Prematurity is an independent risk factor for metabolic programming, since PT births are related to the development of chronic diseases in adult life. Metabolic programming is defined as hormonal and/or nutritional alterations that occur in very early life stages, such as pregnancy and lactation, which permanently alter the metabolism and physiology of an organism with effects lasting into adulthood (13-15). Thus, adults who were born PT present a higher risk for obesity, metabolic syndromes, and a higher incidence of diabetes and cardiovascular diseases (13). Interestingly, up to the present, no studies have compared PT infants born from mothers with UTI with infants born from mothers with HD.


To evaluate and compare the anthropometric and metabolic profiles of PT infants born of mothers with UTI versus PT infants born of mothers with HD, both at birth and at 6 months of corrected age.


Ethical aspects

The present study was approved by the Research Ethics Committee of the State University of West Paraná (Unioeste), under process no. 1,134,712 and informed consent forms were signed by mothers or adult legal guardians after agreeing to participate in the survey.

Study design, setting and period

This was a longitudinal prospective study comparing mothers with HD and mothers with UTI during pregnancy and the anthropometric and metabolic profiles of their PT infants at birth and 6 months of CA. The study was carried out between May (2015) and August (2016). The study setting was the Neonatal Intensive Care Unit (NICU) of a maternity hospital in the South of Brazil, a reference for high-risk pregnancies.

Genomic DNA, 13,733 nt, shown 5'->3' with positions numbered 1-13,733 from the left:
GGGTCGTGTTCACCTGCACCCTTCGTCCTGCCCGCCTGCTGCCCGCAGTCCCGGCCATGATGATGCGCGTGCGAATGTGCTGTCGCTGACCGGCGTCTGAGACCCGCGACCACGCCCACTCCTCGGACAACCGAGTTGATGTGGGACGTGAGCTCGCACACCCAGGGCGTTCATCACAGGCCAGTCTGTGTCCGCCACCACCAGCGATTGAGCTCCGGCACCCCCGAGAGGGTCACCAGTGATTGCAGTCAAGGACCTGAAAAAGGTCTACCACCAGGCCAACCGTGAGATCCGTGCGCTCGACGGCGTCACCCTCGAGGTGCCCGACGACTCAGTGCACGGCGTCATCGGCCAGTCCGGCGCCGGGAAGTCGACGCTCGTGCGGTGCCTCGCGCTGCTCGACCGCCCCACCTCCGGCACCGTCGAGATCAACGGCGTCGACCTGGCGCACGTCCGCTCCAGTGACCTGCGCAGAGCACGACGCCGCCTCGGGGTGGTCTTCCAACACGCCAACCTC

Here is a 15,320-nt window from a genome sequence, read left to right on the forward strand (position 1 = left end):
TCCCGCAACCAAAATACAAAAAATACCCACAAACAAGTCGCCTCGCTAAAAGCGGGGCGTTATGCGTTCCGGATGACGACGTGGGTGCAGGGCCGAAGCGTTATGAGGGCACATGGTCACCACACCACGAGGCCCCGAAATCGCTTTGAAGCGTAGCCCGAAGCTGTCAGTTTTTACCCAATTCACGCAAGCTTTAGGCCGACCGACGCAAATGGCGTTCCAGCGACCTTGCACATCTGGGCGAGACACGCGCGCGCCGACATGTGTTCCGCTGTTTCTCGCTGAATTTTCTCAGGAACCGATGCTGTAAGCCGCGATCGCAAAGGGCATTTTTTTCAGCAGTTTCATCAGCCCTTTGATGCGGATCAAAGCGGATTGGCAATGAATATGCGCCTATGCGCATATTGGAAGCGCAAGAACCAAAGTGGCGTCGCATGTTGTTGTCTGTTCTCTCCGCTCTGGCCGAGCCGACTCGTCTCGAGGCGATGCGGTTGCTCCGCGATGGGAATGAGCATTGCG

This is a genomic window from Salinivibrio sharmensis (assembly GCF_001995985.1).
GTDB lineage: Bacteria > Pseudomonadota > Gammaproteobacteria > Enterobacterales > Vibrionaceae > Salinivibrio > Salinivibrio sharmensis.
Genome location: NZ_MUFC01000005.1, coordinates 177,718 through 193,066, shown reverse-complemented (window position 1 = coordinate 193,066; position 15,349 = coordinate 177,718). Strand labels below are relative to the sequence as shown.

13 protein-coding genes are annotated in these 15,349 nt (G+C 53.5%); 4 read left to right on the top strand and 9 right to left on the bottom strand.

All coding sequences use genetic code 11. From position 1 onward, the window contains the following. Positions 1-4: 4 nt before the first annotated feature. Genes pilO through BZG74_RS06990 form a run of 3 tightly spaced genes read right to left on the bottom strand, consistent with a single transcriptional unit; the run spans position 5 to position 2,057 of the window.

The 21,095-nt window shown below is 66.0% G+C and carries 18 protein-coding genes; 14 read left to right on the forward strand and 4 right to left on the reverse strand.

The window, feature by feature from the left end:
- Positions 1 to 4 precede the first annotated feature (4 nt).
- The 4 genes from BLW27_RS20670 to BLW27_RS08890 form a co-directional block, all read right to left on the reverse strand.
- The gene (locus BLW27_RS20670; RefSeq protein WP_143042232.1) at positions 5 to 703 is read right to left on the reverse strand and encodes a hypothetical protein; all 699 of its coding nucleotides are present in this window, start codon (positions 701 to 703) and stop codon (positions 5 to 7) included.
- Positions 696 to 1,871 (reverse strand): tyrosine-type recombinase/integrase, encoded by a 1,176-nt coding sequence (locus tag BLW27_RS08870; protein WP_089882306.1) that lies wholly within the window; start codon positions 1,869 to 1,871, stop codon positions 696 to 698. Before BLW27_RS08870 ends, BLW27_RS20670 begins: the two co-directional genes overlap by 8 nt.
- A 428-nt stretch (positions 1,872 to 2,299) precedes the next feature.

Sample, inclusion and exclusion criteria

At first, 59 mothers with premature births were considered eligible (<37 weeks’ gestational age). Exclusion criteria were as follows: PT infants with congenital birth defects; those who had been hospitalized in the NICU for less than seven days or who died during the hospital stay, in addition to those who were lost in follow-up or whose blood samples were not collected or were insufficient for biochemical analysis. Mothers who refused to participate or who did not collect blood samples were also excluded. Mothers with other pathologies (n=23) or who presented HD and UTI simultaneously (n=6) were excluded from the sample.

Experimental design and protocols